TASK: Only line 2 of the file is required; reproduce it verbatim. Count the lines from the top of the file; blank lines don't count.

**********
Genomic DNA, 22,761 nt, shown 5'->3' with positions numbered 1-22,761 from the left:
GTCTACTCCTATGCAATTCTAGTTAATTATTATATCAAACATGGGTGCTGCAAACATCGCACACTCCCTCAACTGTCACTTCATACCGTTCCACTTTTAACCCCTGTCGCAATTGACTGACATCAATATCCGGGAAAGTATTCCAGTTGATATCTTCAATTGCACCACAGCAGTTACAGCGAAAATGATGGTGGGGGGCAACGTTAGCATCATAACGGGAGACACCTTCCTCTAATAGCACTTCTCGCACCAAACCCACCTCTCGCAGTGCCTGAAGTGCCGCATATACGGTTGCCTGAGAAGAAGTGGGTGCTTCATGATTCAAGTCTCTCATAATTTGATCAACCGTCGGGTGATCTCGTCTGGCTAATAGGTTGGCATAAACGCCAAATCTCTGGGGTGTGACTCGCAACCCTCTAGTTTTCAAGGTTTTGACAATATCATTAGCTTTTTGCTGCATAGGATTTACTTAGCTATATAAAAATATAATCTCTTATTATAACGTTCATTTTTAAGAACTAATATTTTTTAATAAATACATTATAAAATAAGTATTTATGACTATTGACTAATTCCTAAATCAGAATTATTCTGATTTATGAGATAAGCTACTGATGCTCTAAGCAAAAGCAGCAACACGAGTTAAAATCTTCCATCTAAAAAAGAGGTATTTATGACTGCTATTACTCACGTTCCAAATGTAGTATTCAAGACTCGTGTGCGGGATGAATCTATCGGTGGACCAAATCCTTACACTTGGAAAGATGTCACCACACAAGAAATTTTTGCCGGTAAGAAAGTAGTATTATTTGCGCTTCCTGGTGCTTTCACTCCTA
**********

GTCTACTCCTATGCAATTCTAGTTAATTATTATATCAAACATGGGTGCTGCAAACATCGCACACTCCCTCAACTGTCACTTCATACCGTTCCACTTTTAACCCCTGTCGCAATTGACTGACATCAATATCCGGGAAAGTATTCCAGTTGATATCTTCAATTGCACCACAGCAGTTACAGCGAAAATGATGGTGGGGGGCAACGTTAGCATCATAACGGGAGACACCTTCCTCTAATAGCACTTCTCGCACCAAACCCACCTCTCGCAGTGCCTGAAGTGCCGCATATACGGTTGCCTGAGAAGAAGTGGGTGCTTCATGATTCAAGTCTCTCATAATTTGATCAACCGTCGGGTGATCTCGTCTGGCTAATAGGTTGGCATAAACGCCAAATCTCTGGGGTGTGACTCGCAACCCTCTAGTTTTCAAGGTTTTGACAATATCATTAGCTTTTTGCTGCATAGGATTTACTTAGCTATATAAAAATATAATCTCTTATTATAACGTTCATTTTTAAGAACTAATATTTTTTAATAAATACATTATAAAATAAGTATTTATGACTATTGACTAATTCCTAAATCAGAATTATTCTGATTTATGAGATAAGCTACTGATGCTCTAAGCAAAAGCAGCAACACGAGTTAAAATCTTCCATCTAAAAAAGAGGTATTTATGACTGCTATTACTCACGTTCCAAATGTAGTATTCAAGACTCGTGTGCGGGATGAATCTATCGGTGGACCAAATCCTTACACTTGGAAAGATGTCACCACACAAGAAATTTTTGCCGGTAAGAAAGTAGTATTATTTGCGCTTCCTGGTGCTTTCACTCCTA